So throughout performances Caitlin, the director and I were really clicking and audiences really loved the play, but Caitlin had been struggling with her monologue about the ‘red coat’ and why Mary cared about it so much. I could tell on stage that she didn’t really believe what she was saying; she wasn’t behind it. Well, on the way to the final show, Caitlin told me her family would be there and she opened about a lot of problems and pain that has always existed between them. And that night, Caitlin’s monologue was brilliant. Mary’s story soared out of her with passion, urgency, confusion but also abandon and the words hit me as never before and I was right there with Caitlin and everything she was going through. I felt John’s love for Mary double.

When we got offstage, I grabbed Caitlin and said, “That was AMAZING!” and she said, “I KNOW!!” She knew exactly what it was: having her parents watching her from the audience made her discover the ‘red coat’ in her own life: acting. Amidst the hardships of her family life, acting had been her secret safety and freedom. And as she discovered this about herself, she discovered her character and the story. That whole experience was illuminating in so many ways and I’m so happy that it took place on stage.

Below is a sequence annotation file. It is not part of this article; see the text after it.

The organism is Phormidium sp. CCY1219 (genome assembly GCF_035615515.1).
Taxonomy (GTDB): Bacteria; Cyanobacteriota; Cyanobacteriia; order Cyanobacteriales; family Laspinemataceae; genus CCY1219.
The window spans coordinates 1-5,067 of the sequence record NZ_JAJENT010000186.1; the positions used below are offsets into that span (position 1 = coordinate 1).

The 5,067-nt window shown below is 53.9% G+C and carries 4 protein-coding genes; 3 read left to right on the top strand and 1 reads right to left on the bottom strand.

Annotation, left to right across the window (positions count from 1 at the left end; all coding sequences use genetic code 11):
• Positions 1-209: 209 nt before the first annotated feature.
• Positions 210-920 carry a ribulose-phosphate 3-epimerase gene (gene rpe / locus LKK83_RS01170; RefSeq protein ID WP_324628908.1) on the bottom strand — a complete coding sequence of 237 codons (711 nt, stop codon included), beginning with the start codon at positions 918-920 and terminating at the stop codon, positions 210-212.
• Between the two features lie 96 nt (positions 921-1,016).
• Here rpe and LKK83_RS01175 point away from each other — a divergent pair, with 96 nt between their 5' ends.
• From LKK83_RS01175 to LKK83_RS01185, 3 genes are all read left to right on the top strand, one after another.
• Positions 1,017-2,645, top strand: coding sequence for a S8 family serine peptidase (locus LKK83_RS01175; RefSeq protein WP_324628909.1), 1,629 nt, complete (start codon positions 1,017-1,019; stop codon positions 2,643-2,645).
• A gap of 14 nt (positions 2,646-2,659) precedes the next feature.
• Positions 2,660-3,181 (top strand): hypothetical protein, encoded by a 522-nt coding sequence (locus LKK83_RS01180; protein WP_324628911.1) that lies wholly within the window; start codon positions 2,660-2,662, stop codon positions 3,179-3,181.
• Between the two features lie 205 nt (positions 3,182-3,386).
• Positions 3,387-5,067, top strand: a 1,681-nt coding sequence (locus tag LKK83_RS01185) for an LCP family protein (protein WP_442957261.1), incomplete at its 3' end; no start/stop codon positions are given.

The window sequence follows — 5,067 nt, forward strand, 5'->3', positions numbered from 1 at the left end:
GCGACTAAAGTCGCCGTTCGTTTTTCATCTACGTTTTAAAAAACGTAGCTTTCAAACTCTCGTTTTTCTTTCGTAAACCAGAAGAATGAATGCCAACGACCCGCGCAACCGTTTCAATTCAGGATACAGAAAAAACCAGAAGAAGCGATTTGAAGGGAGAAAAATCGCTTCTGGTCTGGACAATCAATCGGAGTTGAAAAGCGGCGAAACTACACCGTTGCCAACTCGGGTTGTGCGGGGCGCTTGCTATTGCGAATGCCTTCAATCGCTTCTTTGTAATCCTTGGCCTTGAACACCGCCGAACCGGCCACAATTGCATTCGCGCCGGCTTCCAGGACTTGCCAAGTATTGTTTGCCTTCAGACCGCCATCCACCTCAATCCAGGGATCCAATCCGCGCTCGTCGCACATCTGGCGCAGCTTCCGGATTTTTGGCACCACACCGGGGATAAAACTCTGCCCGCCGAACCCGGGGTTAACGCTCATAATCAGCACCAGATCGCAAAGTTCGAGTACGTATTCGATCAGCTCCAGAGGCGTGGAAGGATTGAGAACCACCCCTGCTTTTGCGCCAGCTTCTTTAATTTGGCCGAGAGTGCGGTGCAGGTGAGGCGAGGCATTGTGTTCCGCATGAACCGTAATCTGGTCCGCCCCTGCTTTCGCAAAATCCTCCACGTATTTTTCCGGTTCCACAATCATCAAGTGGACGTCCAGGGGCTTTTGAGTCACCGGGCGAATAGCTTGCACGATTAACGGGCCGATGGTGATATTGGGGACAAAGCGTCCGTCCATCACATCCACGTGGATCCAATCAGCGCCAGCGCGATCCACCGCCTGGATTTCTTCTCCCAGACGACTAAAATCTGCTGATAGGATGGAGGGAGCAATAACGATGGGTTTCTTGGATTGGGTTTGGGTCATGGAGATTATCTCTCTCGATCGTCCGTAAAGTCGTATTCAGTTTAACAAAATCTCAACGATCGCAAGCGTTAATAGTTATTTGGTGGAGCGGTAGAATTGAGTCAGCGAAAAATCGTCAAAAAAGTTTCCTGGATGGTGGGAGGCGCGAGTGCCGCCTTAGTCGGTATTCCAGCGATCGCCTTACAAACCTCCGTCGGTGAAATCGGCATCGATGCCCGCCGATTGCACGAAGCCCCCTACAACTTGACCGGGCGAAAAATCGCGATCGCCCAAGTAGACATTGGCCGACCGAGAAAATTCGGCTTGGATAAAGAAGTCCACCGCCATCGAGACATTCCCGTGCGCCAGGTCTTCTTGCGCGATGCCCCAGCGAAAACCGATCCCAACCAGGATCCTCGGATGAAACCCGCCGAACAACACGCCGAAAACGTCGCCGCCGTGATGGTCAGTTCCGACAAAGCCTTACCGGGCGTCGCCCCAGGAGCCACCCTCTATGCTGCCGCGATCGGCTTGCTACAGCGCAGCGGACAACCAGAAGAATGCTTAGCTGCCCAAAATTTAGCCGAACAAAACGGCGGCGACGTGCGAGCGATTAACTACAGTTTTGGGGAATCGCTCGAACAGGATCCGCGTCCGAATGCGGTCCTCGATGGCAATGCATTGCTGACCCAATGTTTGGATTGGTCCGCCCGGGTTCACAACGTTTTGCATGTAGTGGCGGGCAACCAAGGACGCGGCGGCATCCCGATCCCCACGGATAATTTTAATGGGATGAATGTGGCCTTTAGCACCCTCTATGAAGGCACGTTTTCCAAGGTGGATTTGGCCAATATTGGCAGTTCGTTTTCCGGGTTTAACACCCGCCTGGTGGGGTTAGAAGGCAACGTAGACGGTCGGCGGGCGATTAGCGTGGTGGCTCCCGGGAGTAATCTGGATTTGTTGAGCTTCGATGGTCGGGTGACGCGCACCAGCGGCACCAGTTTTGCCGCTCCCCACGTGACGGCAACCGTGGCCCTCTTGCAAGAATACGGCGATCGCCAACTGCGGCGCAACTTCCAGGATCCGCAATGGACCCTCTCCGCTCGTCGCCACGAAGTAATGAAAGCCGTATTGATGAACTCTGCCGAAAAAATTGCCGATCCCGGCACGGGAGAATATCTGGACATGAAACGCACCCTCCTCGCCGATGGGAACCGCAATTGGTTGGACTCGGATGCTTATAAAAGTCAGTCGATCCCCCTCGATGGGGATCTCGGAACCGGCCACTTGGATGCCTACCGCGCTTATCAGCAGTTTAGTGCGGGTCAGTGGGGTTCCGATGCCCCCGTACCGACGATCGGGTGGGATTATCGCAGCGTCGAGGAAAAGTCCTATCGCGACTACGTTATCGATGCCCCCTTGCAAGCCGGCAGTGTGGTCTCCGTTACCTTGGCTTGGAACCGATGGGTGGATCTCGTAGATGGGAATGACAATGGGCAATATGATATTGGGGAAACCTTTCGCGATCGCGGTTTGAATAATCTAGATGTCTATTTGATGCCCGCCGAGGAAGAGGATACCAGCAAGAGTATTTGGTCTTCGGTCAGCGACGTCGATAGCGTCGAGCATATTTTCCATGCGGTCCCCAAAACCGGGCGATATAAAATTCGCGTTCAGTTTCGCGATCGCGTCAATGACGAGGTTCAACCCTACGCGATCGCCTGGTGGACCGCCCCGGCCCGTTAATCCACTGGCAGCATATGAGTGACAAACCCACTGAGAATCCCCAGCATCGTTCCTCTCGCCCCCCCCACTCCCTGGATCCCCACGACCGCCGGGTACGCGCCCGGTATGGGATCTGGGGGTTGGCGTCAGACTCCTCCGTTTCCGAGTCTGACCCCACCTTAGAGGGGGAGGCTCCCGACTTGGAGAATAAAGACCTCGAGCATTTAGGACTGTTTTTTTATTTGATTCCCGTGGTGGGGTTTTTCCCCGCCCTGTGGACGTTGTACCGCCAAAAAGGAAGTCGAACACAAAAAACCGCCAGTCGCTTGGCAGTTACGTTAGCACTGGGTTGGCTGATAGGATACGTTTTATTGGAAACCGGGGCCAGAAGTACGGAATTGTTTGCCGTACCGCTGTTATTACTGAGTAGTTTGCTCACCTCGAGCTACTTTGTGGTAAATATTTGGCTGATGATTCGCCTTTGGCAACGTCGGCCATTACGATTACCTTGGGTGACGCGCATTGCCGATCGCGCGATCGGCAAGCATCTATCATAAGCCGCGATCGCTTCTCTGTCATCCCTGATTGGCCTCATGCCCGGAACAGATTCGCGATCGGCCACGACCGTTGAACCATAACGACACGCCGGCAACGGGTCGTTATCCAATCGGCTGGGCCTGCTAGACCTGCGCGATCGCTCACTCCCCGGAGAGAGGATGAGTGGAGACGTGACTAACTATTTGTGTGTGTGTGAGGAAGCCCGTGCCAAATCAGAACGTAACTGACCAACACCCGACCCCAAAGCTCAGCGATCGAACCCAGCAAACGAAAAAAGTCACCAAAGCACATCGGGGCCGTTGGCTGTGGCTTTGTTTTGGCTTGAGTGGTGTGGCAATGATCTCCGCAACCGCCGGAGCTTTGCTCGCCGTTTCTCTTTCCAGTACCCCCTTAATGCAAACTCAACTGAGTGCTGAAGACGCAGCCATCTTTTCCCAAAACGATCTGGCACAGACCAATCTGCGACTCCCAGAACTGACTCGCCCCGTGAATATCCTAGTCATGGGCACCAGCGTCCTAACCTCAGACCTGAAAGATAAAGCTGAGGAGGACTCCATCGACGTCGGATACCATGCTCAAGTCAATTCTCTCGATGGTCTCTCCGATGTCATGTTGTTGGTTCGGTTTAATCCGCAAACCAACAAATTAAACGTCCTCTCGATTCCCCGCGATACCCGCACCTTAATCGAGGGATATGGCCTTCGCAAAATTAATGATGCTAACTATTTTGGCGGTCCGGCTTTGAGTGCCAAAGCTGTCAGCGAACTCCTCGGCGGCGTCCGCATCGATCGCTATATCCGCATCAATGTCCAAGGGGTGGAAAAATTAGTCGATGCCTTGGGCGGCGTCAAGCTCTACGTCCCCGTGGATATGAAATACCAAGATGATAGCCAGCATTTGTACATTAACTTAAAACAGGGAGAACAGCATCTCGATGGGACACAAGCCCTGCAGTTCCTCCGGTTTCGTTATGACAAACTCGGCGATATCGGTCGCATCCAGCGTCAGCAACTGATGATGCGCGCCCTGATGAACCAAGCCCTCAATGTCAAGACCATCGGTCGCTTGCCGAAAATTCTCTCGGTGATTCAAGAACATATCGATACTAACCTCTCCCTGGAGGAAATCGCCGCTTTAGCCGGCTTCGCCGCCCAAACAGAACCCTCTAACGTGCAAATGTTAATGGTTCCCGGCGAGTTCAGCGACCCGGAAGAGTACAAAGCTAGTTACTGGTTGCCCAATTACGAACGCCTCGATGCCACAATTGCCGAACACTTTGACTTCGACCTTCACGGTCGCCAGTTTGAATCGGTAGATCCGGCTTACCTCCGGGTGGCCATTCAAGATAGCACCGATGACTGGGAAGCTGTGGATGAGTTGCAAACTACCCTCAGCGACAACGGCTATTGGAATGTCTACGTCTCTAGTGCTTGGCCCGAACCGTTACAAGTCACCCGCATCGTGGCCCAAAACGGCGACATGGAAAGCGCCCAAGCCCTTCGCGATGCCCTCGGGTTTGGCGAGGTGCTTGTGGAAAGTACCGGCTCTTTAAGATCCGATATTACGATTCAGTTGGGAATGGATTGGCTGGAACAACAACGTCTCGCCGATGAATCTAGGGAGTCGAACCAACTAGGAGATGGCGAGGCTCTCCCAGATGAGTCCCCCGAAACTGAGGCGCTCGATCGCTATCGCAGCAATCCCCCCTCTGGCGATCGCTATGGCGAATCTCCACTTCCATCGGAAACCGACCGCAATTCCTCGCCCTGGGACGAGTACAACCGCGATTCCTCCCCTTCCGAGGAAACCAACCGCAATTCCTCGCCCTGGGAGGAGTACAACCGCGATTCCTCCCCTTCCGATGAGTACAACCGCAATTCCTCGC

What are your long-term aspirations?

What I’m aiming for in my career is a place and a platform from which I can reach a lot of people just by doing my thing. By “my thing,” I mean putting my energy right into the place where my abilities meet my obsessions, and for me that’s creative performance. I want to be involved in creative projects that people are dying to see, that are accessible, exciting, and meaningful; that they anticipate will shake them up and reconnect them to something in themselves and in the world. For me, such projects days tend to be in cinema these days, so I aspire to be there. My dream film would deal with heated topics in our world today and probably involve traveling. Right now, I’m excited to meet the people who are aiming for the same thing and who I’ll probably be seeing when I get there.

Part of your work is trying for parts and not getting them. What have you found that helps you deal with disappointment? What helps you persevere?